I was in a car rental firm's mini-office at a UK airport, and there was a sign up saying you may be recorded. I got my digital voice recorder to start it off. The member of staff attending me might not have noticed, but I muttered "If you're recording me..." and tailed off with a smile as I held it before clicking the record button. The member of staff went to a forceful raised voice way of speaking immediately and told me it was illegal for me to record in their office. We went back and forth on the subject, me pointing out their sign, but he wouldn't progress with the car pickup until I showed him that the device was off.
What's the legal status of a person recording an interaction with a business, when the business has a blanket statements (sign in this case but it could easily be audio at the start of a telephone call too) about "you may be recorded"?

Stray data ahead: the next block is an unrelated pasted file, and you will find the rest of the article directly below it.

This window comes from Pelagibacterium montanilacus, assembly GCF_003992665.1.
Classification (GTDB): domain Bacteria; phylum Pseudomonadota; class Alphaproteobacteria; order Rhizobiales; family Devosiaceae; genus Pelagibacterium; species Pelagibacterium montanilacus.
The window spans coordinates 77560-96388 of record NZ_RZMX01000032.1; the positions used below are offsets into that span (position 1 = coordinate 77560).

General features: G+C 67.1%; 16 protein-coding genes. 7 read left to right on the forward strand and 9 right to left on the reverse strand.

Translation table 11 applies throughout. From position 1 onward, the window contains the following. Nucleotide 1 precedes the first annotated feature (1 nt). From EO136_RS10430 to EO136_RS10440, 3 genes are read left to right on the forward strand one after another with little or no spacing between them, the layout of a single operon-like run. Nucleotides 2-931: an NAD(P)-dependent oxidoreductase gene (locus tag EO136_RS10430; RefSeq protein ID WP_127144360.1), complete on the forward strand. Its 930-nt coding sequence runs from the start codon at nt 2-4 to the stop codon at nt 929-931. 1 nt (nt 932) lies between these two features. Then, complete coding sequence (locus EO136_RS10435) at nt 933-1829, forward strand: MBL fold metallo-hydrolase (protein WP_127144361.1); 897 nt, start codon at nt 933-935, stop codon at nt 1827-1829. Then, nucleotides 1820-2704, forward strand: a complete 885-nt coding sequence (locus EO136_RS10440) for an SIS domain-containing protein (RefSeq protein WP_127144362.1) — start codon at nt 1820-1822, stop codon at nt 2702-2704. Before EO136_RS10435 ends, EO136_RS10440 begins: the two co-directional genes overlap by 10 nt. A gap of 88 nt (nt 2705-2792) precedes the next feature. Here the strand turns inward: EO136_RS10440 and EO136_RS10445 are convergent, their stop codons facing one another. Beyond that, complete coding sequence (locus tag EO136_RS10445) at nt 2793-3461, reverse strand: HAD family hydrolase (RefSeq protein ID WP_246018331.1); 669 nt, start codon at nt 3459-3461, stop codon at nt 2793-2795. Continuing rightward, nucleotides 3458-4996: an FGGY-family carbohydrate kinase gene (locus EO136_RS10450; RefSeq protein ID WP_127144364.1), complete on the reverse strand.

Surely if they broach the subject of recording to me, I can just start recording and use it with impunity. Specifically without notifying them, given that would seem equitable.
It seems to me that this is oddly ill-defined in UK law. There's a BBC article from 2006 on when it's legal to use a voice recording you may have surreptitiously made, but nothing appears simple here. We also have unending dash-cam and helmet-cam footage from the UK, including Jeremy Vine's interaction with that aggressive driver when on his bicycle, and yet nobody is ever getting cautioned or arrested for footage without consent, yet there's a suggestion in the BBC article that you could record something but not rely on it a court case without the implicit consent step.
The US has one-party and two-party laws that vary by state (dmlp.org details that), but the UK sits in some weird imbalanced place that seems inequitous (my spell checker is telling me that's not a word).
Does EU law have a bearing on UK law here? At least for the next 18 months?